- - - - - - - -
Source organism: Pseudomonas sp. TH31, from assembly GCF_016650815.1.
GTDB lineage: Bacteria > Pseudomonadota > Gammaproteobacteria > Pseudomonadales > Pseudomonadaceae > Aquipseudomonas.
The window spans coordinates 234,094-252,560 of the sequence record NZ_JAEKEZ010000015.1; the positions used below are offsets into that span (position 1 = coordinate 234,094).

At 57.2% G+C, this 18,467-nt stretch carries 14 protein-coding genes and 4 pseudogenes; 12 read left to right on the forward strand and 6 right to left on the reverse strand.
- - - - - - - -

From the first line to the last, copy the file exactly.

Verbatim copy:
Source organism: Pseudomonas sp. TH31, from assembly GCF_016650815.1.
GTDB lineage: Bacteria > Pseudomonadota > Gammaproteobacteria > Pseudomonadales > Pseudomonadaceae > Aquipseudomonas.
The window spans coordinates 234,094-252,560 of the sequence record NZ_JAEKEZ010000015.1; the positions used below are offsets into that span (position 1 = coordinate 234,094).

At 57.2% G+C, this 18,467-nt stretch carries 14 protein-coding genes and 4 pseudogenes; 12 read left to right on the forward strand and 6 right to left on the reverse strand.